On a sunny morning, Eddie and I headed out for a tour of a bunch of car dealerships. We went to Nissan first. Nissan has this great little car called The Juke. It's all kinds of fancy. It reminds me of a VW Bug. It's way too expensive and it has leather seats, which I don't like, so it wasn't on my very detailed list of cars I'd researched in the past 24 hours. I'd actually researched cars up until the minute we left.
The guy at Nissan was less than helpful. He didn't know if they had a Versa. Then he wandered around outside and asked a guy on the lot who was like, It's right there. The car was practically in front of him. He opened the passenger-side door for me to see the car. Because, you know, I would be sitting in the passenger seat while driving, of course. I read the window sticker as he talked to Eddie, clearly not interested in saying anything about the car because he knew we just started looking. As in, I don't care about you and your need for a car. I asked if they had the sedan version because he was showing me a hatchback. He said he didn't. Then he said that leasing the Versa wasn't worth it. That's when I was like, yeah okay just give me your card and we're going. Nissan is currently running a leasing special for the Versa. I'd found it in my research. So this guy either had no clue or was lying.
We went down the road to Honda. We'd been there for a nano-second when Eddie was car shopping. We looked at the car parked outside. It was the Fit, which I'd read up on. Eddie was like, This car is ugly. A saleswoman came outside and asked if we were interested in cars. I was like, yes, I'd like to see the Civic. She brought us inside and pointed at the car and opened the door. It was the driver's side door, so already, this was better than Nissan. I sat in it and didn't like it. There's a weird screen thingie on the dash right in front of the steering wheel that was blocking my view. I asked to see the Fit outside so she got the key. I sat in that and liked it because I could see everything. The back was too huge, though. It's also a hatchback and has way too much room for me. Eddie liked the space and I was like, what are we going to do with it? He winked, I rolled my eyes, and the saleswoman stared off into space as she'd been doing for the entire time. I asked about how it handled in the snow and rain, and she said, Good. She didn't elaborate. The only thing she elaborated on was the monthly cost of a lease for the Fit, which was somewhere in the 300s. Um, no. Not for this car. Maybe mid-200s. There's no way anyone in their right mind would shell out somewhere in the 300s for the Fit. So that ended that.
We tracked our way back towards home and went to Toyota. I wanted to see the Corolla, the Scion, and what I'd remembered that morning as their small car, the Yaris. The Carolla was huge. The Scion was like driving a sedan version of a Hummer. So very wide. Eddie told the sales guy that he wished he'd seen the Scion before leasing his Chevy because it was hooked up and nice. For him. For me, way too big with too much excess space I'd never use. I'm not a fan of waste.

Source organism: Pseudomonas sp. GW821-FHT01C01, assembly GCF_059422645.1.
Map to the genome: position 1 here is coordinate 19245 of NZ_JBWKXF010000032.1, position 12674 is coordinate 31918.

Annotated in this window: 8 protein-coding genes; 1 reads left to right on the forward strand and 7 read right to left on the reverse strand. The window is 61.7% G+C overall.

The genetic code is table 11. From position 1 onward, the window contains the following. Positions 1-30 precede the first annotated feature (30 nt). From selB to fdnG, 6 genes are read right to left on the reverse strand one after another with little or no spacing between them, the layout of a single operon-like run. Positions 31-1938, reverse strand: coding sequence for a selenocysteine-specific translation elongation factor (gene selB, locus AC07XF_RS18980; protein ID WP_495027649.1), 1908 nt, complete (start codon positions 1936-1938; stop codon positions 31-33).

The salesguy said that they had a Yaris across the street so we could take a walk over there. Sure. We followed him as he crossed the middle of Merrick Road with traffic coming from both ways. Seriously. So we played some human Frogger and caught up only to have him speed walk two blocks. Eddie was like, He's taking us somewhere to kill us. I laughed.
Then we got to a building that looked abandoned on the outside. When he opened the door, I was like, Omigod, you're right--he's going to kill us. It was abandonded and broken down on the inside as well. So what did the two of us brainiacs do? We followed him like puppy dogs. Through a door and poof, a garage full of Toyotas, one that had an alarm going off non-stop. It was an icky room. We weaved through cars until he found the Yaris. There were a few in different colors. I sat in it and liked it immediately. I said it was the most comfortable one I'd been in. We walked around the car, looked at the trunk space, and read the sticker. The guy said that they normally don't lease the Yaris but it was still an option. He asked if I wanted to test drive it. Sure.
The ride was smooooooth. He explained that it was an upgrade from the old Echo, which I had driven a few years back during a road trip with S. I loved that car. Now, I was driving along in its offspring. The interior was nice. The color was nice. Everything about it was nice. So we went inside to do some pricing.
My poor Saturn was sitting in the lot, looking on in horror as we did the pricing. The appraiser guy went out and came back with a figure of $2000 for it. I thought about it. In excellent condition for a private sale, I could get up to 4 grand. The car was not in excellent condition, though in a panic, I had used the dust buster to clean it that morning, and I kept panicking whenever the appraiser went near the door because I thought he'd see the broken locks. Anyway, If I were to sell the car privately, I would not be able to lie about the problems it had, so I would sell it for about the same that the dealer wanted to give me. I was okay with that.